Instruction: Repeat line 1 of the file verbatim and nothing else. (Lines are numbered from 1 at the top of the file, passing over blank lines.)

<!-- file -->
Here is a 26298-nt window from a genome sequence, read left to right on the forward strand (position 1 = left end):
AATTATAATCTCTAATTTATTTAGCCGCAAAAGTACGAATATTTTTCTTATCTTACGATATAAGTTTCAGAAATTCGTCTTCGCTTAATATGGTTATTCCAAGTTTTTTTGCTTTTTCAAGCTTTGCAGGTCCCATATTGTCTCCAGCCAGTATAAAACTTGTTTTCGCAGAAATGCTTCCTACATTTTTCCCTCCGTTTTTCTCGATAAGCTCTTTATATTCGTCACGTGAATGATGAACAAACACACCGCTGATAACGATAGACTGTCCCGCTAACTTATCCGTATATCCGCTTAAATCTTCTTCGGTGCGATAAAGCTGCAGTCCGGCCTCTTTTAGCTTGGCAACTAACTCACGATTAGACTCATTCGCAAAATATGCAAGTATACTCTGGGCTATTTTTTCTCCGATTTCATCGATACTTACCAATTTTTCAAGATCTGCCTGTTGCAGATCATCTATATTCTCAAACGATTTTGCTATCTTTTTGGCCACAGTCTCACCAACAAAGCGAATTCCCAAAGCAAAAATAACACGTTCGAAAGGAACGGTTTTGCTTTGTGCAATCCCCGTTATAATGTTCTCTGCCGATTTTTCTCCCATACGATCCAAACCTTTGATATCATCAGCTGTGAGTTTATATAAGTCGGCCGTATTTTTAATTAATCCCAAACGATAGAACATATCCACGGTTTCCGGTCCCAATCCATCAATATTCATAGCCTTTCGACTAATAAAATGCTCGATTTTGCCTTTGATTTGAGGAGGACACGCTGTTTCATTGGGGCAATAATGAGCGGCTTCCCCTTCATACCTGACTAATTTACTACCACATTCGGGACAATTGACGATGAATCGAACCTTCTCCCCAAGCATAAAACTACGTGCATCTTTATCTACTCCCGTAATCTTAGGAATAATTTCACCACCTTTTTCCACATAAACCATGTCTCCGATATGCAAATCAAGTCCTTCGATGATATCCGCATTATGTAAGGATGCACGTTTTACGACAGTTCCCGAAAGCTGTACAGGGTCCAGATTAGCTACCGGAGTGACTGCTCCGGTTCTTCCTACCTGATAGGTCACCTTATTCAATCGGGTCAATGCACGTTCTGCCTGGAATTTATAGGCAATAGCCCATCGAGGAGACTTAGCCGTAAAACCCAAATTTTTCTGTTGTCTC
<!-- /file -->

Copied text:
Here is a 26298-nt window from a genome sequence, read left to right on the forward strand (position 1 = left end):